Communication and Complex Emergencies Project

Abstract The Communication and Complex Emergencies Project is a collaboration between the University of Adelaide’s Applied Communication Collaborative Research Unit (ACCRU) and the Australian Civil-Military Centre (ACMC). The project’s main objectives are to highlight the role of communication, including new and social media, in complex emergencies and in support of humanitarian assistance. The work focuses on ‘what we know’ and in doing so maps out a broad array of knowledge while focusing on the functions, strengths and limitations associated with various forms of media, from social networking and social media to radio, television, print and video. The work has a number of outputs that are designed to support each other, including: Downloads View the Social Networking, Social Media: an Annotated Bibliography on View the Social Networking, Social Media: Issues Paper on Communication and Complex Emergencies: Resource Guide on

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Women, Peace and Security: An Introductory Manual

Abstract As part of our responsibilities under Australia’s National Action Plan on Women, Peace and Security, the ACMC has funded and provided technical subject matter expertise for the Women, Peace and Security: An Introductory Manual, launched today by the Chief of the Defence Force General David Hurley and Ms Julie McKay, Executive Director UN Women and Gender Adviser to CDF. The ACMC and the Australian National Committee for UN Women have worked together to develop and publish a Women, Peace and Security training manual. The purpose of the manual is to increase understanding in the Australian Defence Force of Australia’s commitment to and engagement with UNSCR 1325 (including through the National Action Plan) and the broader Women, Peace and Security agenda. The Women, Peace and Security training manual will be used as a general reference guide for training sessions with civil and military audiences and will form part of the training package that Defence is developing on Women, Peace and Security. Link to the Opening Address by the Minister for Defence –  Defence Women in Peace and Security Conference Downloads View this publication on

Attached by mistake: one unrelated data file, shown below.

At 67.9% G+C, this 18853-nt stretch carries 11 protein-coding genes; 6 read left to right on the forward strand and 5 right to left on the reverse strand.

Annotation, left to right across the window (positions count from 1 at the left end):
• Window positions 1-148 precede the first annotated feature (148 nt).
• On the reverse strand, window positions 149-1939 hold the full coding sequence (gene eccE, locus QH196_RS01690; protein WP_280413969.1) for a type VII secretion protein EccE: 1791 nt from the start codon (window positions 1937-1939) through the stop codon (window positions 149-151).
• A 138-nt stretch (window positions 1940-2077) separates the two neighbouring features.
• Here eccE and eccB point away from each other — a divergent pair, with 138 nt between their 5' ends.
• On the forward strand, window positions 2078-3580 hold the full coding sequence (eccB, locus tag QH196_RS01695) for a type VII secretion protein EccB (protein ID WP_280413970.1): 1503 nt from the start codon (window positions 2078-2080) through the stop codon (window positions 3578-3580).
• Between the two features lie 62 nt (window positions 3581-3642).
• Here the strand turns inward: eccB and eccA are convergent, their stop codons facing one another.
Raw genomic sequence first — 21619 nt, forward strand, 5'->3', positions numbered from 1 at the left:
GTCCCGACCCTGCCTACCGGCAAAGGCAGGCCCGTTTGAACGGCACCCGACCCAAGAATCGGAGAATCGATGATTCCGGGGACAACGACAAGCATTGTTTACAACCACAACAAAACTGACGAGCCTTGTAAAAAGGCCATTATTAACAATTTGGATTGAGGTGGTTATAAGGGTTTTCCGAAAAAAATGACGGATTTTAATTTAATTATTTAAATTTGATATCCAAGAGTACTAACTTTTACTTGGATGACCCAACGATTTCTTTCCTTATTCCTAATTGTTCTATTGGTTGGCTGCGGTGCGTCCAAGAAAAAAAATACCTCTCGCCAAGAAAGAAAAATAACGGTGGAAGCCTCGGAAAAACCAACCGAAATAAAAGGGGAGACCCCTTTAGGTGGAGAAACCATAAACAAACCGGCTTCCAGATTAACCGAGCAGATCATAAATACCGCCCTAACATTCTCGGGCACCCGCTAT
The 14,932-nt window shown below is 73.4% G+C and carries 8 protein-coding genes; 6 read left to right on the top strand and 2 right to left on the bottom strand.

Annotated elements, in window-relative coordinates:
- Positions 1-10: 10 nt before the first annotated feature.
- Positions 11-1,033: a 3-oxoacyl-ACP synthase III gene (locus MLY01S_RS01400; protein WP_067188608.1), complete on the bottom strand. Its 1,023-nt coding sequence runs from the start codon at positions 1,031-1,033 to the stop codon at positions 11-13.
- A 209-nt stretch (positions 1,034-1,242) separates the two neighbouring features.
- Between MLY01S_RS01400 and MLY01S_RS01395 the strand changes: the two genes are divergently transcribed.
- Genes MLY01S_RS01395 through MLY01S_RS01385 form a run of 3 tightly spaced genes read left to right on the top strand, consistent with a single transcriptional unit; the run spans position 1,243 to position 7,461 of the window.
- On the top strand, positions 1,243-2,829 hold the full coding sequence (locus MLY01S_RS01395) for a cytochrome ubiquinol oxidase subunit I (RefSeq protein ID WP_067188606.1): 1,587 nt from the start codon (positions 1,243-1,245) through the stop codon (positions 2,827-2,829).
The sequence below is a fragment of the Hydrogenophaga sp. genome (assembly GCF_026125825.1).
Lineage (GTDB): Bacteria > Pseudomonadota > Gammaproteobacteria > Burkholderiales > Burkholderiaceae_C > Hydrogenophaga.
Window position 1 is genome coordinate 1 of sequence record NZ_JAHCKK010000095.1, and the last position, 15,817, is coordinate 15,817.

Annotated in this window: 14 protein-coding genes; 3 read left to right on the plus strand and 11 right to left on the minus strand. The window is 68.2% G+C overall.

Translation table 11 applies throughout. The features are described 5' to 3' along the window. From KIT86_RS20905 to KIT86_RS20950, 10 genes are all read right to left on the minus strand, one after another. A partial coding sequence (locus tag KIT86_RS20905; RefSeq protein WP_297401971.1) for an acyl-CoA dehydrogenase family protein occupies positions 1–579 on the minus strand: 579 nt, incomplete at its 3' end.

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Sharing knowledge, driving change – the 8th International Lessons Learned Conference

Abstract The 8th International Lessons Learned Conference (ILLC), which was held in Sydney, Australia, December 2012, brought together nearly 250 participants from 24 countries to share operational lessons and to discuss how they can drive change. The event had a diverse and broad program comprising papers and presentations delivered by military, police, civilian and non-government organisation operational planners, lessons learned practitioners and academics. Under the theme of ‘Transitions’, presentations covered a wide range of topics and parallel streams offered opportunities for attendees to tailor their participation to their specific interests. With papers sourced from the international lessons community, participants appreciated the thematic format of the conference. A highlight for many was the panel that discussed the emergence of the Women, Peace and Security agenda, which is impacting on operational planning across the civil-military spectrum. Others singled out the presentations that identified organisational leadership as an essential requirement in ensuring lessons identified do not become ‘lessons lost’. In the busy operating and fiscally constrained environment faced by most organisations in 2012, it was an important reminder that resources need to be allocated to knowledge management and that lessons need to be tasked out and monitored by senior leadership if they really…

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